Crucially these fixed term contracts were not imposed on other security personnel and other managers in the company, who it was alleged were all younger than her. Ms Dunbar brought a claim against the Company and was supported in doing so by the Equality Commission for Northern Ireland who described her case as ‘raising issues about the treatment of older workers as they approach or pass what used to be regarded as retirement age’.

Although Dunnes Stores settled the claim they do not accept that they had breached equality legislation but have agreed to liaise with the Equality Commission over policies, practices, training and procedures on equality of opportunity and, in particular, on age discrimination.

Lessons of this age discrimination case

It is important to remember that equality legislation, protects employees from unlawful discrimination on the basis of age. The obvious issue in this case was that the Claimant (an older worker) was treated less favourably than other (younger) workers. The Regulations prohibit all employers, regardless of size, from subjecting job applicants and employees, including contract workers and former employees, to age discrimination and harassment.

It is unlawful for an employer to discriminate in all aspects of the employment relationship, such as:

· recruitment and selection;

· terms and conditions of employment;

· working environment (conduct and harassment);

· access to (employment related) benefits;

· termination of employment – such as dismissal and redundancy;

· post-employment situations – such as the provision of references.

Although, in the case of Dunnes Stores, the Claimant was an older worker it is important to note that the reverse circumstances (i.e. a younger worker being treated less favourably than older workers) could potentially have constituted age discrimination.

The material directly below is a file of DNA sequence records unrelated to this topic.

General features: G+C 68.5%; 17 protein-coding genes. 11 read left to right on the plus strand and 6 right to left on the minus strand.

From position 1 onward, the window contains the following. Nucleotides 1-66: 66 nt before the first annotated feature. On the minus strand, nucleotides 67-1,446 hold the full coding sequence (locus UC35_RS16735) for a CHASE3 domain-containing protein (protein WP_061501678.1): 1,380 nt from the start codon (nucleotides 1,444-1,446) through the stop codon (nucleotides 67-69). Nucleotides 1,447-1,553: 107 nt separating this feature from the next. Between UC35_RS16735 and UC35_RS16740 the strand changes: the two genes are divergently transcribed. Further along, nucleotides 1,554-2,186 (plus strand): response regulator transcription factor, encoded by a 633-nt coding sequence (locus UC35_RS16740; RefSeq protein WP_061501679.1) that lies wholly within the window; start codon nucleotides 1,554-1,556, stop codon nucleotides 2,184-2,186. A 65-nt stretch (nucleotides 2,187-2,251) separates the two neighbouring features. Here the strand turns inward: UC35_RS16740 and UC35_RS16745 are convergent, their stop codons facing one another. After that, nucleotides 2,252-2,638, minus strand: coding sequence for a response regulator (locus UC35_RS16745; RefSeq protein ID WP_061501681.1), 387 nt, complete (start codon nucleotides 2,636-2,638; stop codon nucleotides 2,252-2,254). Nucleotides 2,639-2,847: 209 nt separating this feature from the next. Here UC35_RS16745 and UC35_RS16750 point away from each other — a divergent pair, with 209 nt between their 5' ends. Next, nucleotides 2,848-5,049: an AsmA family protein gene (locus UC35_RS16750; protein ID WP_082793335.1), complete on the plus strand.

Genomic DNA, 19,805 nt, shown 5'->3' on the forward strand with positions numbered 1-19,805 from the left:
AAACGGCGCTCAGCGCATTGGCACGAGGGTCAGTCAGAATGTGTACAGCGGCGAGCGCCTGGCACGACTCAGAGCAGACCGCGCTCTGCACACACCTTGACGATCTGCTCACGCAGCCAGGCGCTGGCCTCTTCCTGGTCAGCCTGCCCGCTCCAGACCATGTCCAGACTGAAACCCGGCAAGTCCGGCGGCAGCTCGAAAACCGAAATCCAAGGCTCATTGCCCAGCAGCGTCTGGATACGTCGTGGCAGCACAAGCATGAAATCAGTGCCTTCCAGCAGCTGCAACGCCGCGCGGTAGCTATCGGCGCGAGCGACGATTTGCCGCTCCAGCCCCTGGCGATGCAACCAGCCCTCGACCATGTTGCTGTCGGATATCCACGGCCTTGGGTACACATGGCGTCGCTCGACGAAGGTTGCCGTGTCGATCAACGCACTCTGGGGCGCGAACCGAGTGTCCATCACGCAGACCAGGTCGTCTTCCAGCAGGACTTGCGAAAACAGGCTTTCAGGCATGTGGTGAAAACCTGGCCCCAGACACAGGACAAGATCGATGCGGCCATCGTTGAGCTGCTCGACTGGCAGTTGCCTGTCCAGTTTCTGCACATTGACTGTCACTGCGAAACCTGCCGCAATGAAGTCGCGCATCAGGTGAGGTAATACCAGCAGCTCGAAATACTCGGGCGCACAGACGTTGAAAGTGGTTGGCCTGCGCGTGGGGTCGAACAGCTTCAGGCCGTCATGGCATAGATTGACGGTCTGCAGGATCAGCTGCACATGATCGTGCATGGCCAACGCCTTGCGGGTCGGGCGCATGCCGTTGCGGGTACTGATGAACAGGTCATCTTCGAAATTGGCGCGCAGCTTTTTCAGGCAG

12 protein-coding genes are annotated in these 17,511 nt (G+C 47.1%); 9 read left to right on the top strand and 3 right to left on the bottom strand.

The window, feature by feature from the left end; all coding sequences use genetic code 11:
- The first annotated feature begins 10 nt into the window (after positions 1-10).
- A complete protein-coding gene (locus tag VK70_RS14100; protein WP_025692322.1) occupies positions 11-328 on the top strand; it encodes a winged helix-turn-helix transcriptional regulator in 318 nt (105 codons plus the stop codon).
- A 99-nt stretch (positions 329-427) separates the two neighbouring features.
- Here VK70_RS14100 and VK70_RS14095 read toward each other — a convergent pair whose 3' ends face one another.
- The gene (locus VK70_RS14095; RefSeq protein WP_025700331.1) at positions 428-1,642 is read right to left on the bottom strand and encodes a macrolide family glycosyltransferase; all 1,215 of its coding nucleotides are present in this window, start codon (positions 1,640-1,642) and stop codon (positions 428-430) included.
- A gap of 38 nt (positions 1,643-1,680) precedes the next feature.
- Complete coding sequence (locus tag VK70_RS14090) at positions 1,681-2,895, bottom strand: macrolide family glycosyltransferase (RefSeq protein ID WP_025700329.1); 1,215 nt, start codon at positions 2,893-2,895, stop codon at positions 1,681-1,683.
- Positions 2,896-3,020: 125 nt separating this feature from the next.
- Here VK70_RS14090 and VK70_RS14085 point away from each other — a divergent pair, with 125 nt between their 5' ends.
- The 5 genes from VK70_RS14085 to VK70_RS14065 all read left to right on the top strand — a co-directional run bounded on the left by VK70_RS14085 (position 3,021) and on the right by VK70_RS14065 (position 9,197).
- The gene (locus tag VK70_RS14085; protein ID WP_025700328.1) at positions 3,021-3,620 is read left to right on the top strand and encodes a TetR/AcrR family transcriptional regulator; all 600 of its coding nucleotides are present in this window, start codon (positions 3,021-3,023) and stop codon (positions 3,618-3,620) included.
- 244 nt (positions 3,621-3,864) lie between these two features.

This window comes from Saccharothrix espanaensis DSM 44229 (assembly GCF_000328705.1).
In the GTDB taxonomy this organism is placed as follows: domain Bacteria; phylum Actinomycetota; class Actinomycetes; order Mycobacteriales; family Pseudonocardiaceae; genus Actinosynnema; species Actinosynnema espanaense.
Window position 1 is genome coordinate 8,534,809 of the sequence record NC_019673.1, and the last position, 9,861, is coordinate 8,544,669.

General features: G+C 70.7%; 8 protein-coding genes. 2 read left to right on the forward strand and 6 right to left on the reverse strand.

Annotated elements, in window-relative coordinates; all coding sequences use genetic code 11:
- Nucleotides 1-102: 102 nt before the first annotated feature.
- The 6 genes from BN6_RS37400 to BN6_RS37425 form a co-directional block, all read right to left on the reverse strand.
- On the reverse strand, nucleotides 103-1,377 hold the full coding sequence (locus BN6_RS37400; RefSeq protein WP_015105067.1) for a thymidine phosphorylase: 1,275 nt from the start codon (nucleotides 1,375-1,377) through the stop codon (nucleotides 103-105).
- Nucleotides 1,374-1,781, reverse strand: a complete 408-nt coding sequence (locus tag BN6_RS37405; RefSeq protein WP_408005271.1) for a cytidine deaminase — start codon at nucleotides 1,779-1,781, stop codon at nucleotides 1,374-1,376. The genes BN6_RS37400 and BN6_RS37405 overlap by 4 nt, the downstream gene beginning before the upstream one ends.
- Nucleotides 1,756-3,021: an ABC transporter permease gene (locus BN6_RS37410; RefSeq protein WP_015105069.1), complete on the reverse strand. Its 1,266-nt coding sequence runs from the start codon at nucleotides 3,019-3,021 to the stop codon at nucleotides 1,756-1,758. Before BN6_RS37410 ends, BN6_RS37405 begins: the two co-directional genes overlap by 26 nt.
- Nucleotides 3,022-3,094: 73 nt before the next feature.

Should you require any further information in relation to the above or would like a member of the team to talk to you about a specific issue please contact us on 028 2564 4110.

Probationary Periods

No matter how rigorous the recruitment and interview process, sometimes employers make the wrong decision which is why probationary periods provide good protection for employers.

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A probationary period gives an employer a specific time period to objectively assess whether a new employee is suitable for the job taking into account their capability, skills, performance, attendance and general conduct.

Importance of a clear probationary periods

There is no law determining the length of a probationary period. However, in Northern Ireland employees are able to claim for unfair dismissal after one year’s service (two years in GB) and for that reason we recommend that employers keep their probationary periods well below that timescale.

As with everything in the employment field there is an expectation on employers to be reasonable and a typical probationary period would be about 6 months.

No matter how long the Company decides the probationary period should be, it must be clearly communicated to the employee at the outset of their employment. We would always advise employers to put the details of their probationary period in their letters of offer and employment contracts.

Failing to clearly detail your probationary period may be a complicating factor in the event that a new employee isn’t working out and you need to consider the termination of their employment.

If you are a small business owner / manager thinking about taking on new employees and want to make sure that you start off on the right foot please do not hesitate to contact us on 028 2564 4110 – we would be delighted to help.

Shared Parental Leave

The purpose of this bulletin is to give you an understanding of the new Shared Parental Leave (SPL) which will be available for parents of babies due on or after 5 April 2015. SPL gives working mothers the option to end their maternity / adoption pay and maternity / adoption leave early (at any point from 2 weeks after the birth/placement or 4 weeks if they work in a factory) and to share the untaken leave and pay with their partner, if they are also eligible.

Employees can take SPL in up to three separate blocks and Parents can choose how much of the SPL each of them will take but they must give at least 8 weeks’ notice of any leave they wish to take. SPL and Statutory Shared Parental Pay (ShPP) must be taken between the baby’s birth and first birthday (or within one year of adoption).


Shared Parental Leave